Story at a glance

  • The National Hurricane Center warned “catastrophic and life-threatening” flooding is likely in southeastern Alabama and the western part of the Florida Panhandle.
  • More than 2 feet of rain fell over Pensacola, Fla., and forecasters don’t expect it to let up anytime soon.
  • Meteorologists said that more than 30 inches of rain could fall in coastal communities, while around 10 to 20 inches could be dumped on other areas of Alabama and Florida.

Hurricane Sally made landfall as a Category 2 hurricane near Gulf Shores, Ala., early Wednesday morning and is now pummeling the north-central Gulf Coast with torrential rain and flooding. 

The slow-moving hurricane made landfall just before 5 a.m. Central time with maximum sustained winds of more than 105 mph. The hurricane weakened to a Category 1 storm after making landfall and is crawling northeast at 3 mph. 


America is changing faster than ever! Add Changing America to your Facebook or Twitter feed to stay on top of the news.


The National Hurricane Center warned “catastrophic and life-threatening” flooding is likely in southeastern Alabama and the western part of the Florida Panhandle as more than 2 feet of rain has already been recorded in Pensacola, Fla., and forecasters expect it not to let up anytime soon. 

Meteorologists said that more than 30 inches of rain could fall in coastal communities, while around 10 to 20 inches could be dumped on other areas of Alabama and Florida.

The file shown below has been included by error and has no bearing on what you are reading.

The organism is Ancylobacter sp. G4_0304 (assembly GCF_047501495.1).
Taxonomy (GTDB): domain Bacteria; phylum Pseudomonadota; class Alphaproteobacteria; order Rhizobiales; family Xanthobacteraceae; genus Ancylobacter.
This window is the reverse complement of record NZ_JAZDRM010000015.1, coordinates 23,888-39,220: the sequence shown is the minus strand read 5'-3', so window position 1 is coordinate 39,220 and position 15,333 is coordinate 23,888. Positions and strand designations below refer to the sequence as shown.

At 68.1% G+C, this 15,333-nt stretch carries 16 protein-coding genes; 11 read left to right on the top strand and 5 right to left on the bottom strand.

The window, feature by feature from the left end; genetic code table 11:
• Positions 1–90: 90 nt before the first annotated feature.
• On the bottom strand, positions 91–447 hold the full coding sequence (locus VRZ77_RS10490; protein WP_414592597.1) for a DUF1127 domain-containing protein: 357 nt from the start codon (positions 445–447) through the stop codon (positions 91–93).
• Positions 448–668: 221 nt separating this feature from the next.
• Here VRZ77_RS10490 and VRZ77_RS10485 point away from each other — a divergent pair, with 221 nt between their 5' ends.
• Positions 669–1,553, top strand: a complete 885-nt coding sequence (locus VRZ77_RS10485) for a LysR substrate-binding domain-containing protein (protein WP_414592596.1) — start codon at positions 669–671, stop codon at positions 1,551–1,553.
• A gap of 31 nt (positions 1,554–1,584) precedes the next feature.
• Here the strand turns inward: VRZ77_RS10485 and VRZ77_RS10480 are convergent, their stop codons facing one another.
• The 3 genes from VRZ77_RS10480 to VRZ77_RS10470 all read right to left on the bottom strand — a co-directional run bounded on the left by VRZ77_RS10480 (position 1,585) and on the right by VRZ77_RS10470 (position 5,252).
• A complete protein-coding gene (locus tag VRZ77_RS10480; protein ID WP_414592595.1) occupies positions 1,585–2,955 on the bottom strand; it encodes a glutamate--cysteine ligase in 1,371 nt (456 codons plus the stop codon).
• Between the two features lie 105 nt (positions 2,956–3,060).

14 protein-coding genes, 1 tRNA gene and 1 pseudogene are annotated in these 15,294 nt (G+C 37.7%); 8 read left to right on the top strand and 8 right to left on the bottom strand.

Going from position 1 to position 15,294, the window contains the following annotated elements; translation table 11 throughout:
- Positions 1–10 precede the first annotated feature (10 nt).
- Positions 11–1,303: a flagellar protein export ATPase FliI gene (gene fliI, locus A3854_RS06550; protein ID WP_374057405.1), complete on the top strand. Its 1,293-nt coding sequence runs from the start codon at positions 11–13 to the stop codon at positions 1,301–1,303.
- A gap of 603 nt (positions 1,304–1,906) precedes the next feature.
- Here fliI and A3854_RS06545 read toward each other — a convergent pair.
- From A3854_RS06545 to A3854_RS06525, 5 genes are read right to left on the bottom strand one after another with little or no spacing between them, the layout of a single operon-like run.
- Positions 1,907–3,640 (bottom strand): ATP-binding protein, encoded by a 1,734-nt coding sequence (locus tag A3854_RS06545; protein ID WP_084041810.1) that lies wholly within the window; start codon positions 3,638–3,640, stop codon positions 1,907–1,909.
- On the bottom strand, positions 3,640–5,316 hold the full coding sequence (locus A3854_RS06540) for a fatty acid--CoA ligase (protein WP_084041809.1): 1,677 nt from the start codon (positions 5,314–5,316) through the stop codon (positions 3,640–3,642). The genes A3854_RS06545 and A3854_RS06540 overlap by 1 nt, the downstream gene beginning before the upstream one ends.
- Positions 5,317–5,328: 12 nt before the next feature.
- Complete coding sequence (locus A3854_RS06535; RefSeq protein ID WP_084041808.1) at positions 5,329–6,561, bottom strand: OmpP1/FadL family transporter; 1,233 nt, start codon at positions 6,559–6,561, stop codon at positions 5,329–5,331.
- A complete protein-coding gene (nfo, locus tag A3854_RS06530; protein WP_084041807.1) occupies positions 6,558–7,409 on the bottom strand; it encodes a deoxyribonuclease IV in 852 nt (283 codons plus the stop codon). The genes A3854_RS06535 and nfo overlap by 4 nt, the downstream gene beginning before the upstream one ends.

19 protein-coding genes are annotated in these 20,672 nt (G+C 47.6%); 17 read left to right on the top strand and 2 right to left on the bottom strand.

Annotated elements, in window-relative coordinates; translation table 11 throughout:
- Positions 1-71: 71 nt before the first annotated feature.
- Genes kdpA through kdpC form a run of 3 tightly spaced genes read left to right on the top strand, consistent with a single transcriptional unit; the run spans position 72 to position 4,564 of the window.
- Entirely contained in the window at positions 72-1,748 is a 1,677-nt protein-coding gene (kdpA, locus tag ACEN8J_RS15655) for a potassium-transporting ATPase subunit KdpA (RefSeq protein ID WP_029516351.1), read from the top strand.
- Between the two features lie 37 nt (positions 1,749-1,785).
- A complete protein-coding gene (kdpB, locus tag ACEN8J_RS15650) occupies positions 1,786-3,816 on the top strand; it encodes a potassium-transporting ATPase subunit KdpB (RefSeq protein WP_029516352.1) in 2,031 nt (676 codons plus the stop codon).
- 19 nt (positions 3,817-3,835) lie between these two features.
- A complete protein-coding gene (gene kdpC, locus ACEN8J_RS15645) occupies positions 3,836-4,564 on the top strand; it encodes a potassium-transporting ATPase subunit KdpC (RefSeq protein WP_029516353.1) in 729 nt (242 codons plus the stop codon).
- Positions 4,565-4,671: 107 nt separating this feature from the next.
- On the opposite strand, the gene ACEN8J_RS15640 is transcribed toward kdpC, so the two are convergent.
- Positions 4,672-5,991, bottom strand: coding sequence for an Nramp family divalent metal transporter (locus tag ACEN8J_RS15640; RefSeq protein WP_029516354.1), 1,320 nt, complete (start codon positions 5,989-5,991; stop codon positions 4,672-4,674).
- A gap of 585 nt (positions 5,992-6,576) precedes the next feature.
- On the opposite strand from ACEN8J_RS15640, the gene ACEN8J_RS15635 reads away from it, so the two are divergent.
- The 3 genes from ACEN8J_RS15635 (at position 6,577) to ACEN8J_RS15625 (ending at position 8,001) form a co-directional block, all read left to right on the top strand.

Storm surge flooding has inundated areas where the storm’s center crossed the coast, from Orange Beach, Ala., to the western Florida Panhandle. A storm surge of more than 5 feet has been recorded so far this morning in Pensacola. 

“PLEASE CONTINUE TO HUNKER DOWN, GULF COAST,” the National Weather Service in Mobile, Ala., tweeted just after 6:30 a.m. “THIS IS NOT OVER!! PLEASE STAY SAFE.” 

More than 277,000 homes and businesses in Alabama and more than 223,000 in Florida were without power as of Wednesday morning, according to PowerOutage.US

Sally is forecast to head inland Wednesday night across southeastern Alabama before making its way to Georgia on Thursday and the Carolinas on Friday. 

The hurricane is the eighth named storm to make landfall in the continental U.S. this year. 


MORE FROM CHANGING AMERICA

ICE IN BERING SEA HITS LOWEST LEVEL IN THOUSANDS OF YEARS

ANTARCTIC GLACIER RETREATED 3 MILES IN 22 YEARS

10 THINGS WE CAN ALL DO ABOUT CLIMATE CHANGE

WE DON’T BELONG ON MARS, WE HAVEN’T LANDED ON EARTH YET

HALF THE WORLD’S SANDY BEACHES COULD BE WASHED AWAY BY CLIMATE CHANGE


 

Published on Sep 16, 2020